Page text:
Applications that receive a rating below 3.5 will not be funded.
How to Apply
Note: This funding opportunity does not require the use of ResearchNet to apply for funding.
The nomination process for this funding opportunity is comprised of one step: Nomination.
Reminder to nominators: Please ensure that your nomination is complete (including all required signatures and is submitted on time to CIHR.
Anyone with direct knowledge of the contribution of the nominee(s) can nominate the individual, team or organization. Nominators can be colleagues or any organizations or individuals who have benefited from the nominee's activities. Self-nominations will not be accepted. The nomination package must include the following items:
- The nomination form [ PDF (237 KB) ]
- Two signed letters of support:
- One signed letter from the nominator, and;
- One signed letter from an individual/organization that has direct knowledge of the nominee's contributions in knowledge translation.
- The letters should serve to endorse the summary description provided by the nominee.
- A signed letter from nominee
- One letter from the nominee accepting the nomination.
- The nominee’s signature must be included.
- If an organization is being nominated, the signature of one representative is accepted.
- Short biography of nominee(s)
- Maximum 2 pages per biography; Times New Roman 12pt font.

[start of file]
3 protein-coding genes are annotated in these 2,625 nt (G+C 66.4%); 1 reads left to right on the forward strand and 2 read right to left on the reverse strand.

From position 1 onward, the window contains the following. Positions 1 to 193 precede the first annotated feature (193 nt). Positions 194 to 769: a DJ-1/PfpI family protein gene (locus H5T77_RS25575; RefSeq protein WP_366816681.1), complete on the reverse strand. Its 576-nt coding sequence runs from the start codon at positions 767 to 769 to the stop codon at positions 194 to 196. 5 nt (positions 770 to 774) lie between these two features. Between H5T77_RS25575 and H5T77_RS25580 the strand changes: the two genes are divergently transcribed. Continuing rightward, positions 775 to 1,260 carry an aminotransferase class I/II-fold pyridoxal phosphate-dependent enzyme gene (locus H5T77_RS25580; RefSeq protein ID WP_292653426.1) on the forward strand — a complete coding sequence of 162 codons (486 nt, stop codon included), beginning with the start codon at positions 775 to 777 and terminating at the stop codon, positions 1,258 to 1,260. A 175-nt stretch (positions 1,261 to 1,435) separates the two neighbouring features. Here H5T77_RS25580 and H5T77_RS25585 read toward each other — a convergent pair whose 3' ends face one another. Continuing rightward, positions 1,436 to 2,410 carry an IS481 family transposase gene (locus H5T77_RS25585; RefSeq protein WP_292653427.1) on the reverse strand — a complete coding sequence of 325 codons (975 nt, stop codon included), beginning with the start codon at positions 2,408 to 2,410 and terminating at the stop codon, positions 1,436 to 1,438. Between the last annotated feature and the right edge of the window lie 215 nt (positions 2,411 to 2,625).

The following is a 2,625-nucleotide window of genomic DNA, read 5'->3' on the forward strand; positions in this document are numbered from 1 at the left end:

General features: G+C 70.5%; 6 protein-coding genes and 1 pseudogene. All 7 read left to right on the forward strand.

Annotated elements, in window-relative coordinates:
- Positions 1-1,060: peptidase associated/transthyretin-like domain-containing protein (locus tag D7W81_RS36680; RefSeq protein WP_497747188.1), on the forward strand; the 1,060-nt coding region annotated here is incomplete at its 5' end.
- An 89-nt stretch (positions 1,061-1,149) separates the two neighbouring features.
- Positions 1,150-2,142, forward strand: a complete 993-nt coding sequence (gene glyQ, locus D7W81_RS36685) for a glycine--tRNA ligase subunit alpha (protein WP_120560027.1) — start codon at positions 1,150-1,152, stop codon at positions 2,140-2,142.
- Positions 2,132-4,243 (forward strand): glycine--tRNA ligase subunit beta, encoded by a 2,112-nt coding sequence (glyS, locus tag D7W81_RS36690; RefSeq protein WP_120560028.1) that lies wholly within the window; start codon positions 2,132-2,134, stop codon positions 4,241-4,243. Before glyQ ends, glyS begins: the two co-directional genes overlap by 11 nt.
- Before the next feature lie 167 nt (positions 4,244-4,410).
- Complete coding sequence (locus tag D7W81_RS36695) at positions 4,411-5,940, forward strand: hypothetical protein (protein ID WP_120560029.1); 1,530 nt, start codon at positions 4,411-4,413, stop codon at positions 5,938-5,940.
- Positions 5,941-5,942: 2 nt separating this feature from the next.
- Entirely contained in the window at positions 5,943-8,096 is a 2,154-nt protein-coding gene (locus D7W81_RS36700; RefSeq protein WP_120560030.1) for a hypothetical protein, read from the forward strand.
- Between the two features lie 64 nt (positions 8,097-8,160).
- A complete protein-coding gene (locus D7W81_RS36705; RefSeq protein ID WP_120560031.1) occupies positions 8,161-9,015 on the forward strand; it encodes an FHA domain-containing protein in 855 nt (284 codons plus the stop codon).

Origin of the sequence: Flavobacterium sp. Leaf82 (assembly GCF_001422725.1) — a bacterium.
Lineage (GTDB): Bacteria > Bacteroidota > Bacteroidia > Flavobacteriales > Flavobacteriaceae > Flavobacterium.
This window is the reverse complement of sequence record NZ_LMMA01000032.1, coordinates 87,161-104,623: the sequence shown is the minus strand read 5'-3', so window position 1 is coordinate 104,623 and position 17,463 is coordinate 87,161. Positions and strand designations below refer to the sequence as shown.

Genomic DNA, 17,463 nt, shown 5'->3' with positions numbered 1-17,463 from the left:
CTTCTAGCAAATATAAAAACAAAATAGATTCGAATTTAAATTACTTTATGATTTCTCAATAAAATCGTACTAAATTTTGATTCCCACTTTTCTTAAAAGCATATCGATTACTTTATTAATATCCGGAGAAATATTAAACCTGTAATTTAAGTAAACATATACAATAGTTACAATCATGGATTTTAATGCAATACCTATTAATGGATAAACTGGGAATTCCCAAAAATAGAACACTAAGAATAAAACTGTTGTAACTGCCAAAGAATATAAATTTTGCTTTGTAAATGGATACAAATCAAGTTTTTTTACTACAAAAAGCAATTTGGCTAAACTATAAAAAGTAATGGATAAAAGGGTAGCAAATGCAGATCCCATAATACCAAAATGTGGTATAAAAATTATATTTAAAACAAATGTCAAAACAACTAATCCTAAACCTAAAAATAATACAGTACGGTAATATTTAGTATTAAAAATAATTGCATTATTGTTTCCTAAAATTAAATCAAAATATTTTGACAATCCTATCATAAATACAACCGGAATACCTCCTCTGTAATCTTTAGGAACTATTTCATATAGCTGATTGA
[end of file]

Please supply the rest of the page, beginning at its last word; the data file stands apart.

- For organizations or teams that are nominated, no more than six member biographies can be included. Biographies beyond the maximum allowed will be removed.
- Please do not include any personal contact information in the biographies.
- A summary description (of the knowledge translation activities):
- Maximum 3 pages of text (single-spaced, one-sided, Times New Roman 12 pt font) including references and bibliography.
- Prepared by the nominator with or without the nominee.
- The summary must include the following sub-sections:
- Knowledge Translation Activities:
Describe the knowledge translation activities with reference to how they influenced the adoption of knowledge in terms of synthesis, dissemination, exchange and ethically sound application. Include the strength of the evidence supporting the knowledge that was applied and outline how the knowledge translation activities were evaluated. It is recommended to justify the KT strategy employed and explain why it was selected (was the KT strategy evidence-based?). If applicable, include a description of the nature of the interactions between researchers and knowledge-users as part of the knowledge translation process.